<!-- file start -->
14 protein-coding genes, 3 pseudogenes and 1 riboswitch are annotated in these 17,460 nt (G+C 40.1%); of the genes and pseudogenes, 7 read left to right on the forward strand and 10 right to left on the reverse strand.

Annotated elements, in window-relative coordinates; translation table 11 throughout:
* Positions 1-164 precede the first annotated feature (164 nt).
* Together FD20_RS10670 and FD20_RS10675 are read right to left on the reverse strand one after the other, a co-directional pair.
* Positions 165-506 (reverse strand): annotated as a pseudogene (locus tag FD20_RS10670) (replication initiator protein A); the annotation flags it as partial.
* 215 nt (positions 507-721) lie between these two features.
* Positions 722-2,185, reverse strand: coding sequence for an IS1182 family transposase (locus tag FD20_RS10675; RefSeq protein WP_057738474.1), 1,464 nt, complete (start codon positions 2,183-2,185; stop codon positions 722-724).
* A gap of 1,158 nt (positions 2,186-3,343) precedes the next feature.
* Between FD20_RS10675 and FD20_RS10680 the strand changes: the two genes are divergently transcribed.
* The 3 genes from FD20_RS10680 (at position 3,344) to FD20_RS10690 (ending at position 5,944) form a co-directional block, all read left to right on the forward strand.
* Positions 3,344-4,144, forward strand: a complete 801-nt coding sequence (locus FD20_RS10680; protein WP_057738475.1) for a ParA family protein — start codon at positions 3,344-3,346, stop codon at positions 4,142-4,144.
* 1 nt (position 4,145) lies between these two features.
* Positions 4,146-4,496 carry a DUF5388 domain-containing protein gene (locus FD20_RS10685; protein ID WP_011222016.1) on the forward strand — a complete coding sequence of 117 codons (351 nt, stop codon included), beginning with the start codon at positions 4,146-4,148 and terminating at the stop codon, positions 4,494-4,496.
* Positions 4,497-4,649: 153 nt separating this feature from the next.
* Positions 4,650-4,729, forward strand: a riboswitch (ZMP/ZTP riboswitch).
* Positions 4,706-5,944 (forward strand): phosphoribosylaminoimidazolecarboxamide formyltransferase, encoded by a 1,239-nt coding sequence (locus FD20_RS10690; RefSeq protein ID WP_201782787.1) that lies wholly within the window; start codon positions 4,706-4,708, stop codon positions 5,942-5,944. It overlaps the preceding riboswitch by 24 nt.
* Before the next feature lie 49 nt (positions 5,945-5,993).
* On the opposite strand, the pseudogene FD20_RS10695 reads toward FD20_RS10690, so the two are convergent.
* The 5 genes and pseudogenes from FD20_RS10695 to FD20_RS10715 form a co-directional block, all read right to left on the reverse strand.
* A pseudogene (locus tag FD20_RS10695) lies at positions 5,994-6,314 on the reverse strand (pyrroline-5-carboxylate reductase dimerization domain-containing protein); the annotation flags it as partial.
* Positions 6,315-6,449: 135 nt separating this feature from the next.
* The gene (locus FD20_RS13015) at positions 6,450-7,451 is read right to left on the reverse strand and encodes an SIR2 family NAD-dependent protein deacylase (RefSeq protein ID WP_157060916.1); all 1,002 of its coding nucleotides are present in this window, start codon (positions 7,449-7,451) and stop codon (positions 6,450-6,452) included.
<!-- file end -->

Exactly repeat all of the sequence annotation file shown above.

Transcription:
14 protein-coding genes, 3 pseudogenes and 1 riboswitch are annotated in these 17,460 nt (G+C 40.1%); of the genes and pseudogenes, 7 read left to right on the forward strand and 10 right to left on the reverse strand.

Annotated elements, in window-relative coordinates; translation table 11 throughout:
* Positions 1-164 precede the first annotated feature (164 nt).
* Together FD20_RS10670 and FD20_RS10675 are read right to left on the reverse strand one after the other, a co-directional pair.
* Positions 165-506 (reverse strand): annotated as a pseudogene (locus tag FD20_RS10670) (replication initiator protein A); the annotation flags it as partial.
* 215 nt (positions 507-721) lie between these two features.
* Positions 722-2,185, reverse strand: coding sequence for an IS1182 family transposase (locus tag FD20_RS10675; RefSeq protein WP_057738474.1), 1,464 nt, complete (start codon positions 2,183-2,185; stop codon positions 722-724).
* A gap of 1,158 nt (positions 2,186-3,343) precedes the next feature.
* Between FD20_RS10675 and FD20_RS10680 the strand changes: the two genes are divergently transcribed.
* The 3 genes from FD20_RS10680 (at position 3,344) to FD20_RS10690 (ending at position 5,944) form a co-directional block, all read left to right on the forward strand.
* Positions 3,344-4,144, forward strand: a complete 801-nt coding sequence (locus FD20_RS10680; protein WP_057738475.1) for a ParA family protein — start codon at positions 3,344-3,346, stop codon at positions 4,142-4,144.
* 1 nt (position 4,145) lies between these two features.
* Positions 4,146-4,496 carry a DUF5388 domain-containing protein gene (locus FD20_RS10685; protein ID WP_011222016.1) on the forward strand — a complete coding sequence of 117 codons (351 nt, stop codon included), beginning with the start codon at positions 4,146-4,148 and terminating at the stop codon, positions 4,494-4,496.
* Positions 4,497-4,649: 153 nt separating this feature from the next.
* Positions 4,650-4,729, forward strand: a riboswitch (ZMP/ZTP riboswitch).
* Positions 4,706-5,944 (forward strand): phosphoribosylaminoimidazolecarboxamide formyltransferase, encoded by a 1,239-nt coding sequence (locus FD20_RS10690; RefSeq protein ID WP_201782787.1) that lies wholly within the window; start codon positions 4,706-4,708, stop codon positions 5,942-5,944. It overlaps the preceding riboswitch by 24 nt.
* Before the next feature lie 49 nt (positions 5,945-5,993).
* On the opposite strand, the pseudogene FD20_RS10695 reads toward FD20_RS10690, so the two are convergent.
* The 5 genes and pseudogenes from FD20_RS10695 to FD20_RS10715 form a co-directional block, all read right to left on the reverse strand.
* A pseudogene (locus tag FD20_RS10695) lies at positions 5,994-6,314 on the reverse strand (pyrroline-5-carboxylate reductase dimerization domain-containing protein); the annotation flags it as partial.
* Positions 6,315-6,449: 135 nt separating this feature from the next.
* The gene (locus FD20_RS13015) at positions 6,450-7,451 is read right to left on the reverse strand and encodes an SIR2 family NAD-dependent protein deacylase (RefSeq protein ID WP_157060916.1); all 1,002 of its coding nucleotides are present in this window, start codon (positions 7,449-7,451) and stop codon (positions 6,450-6,452) included.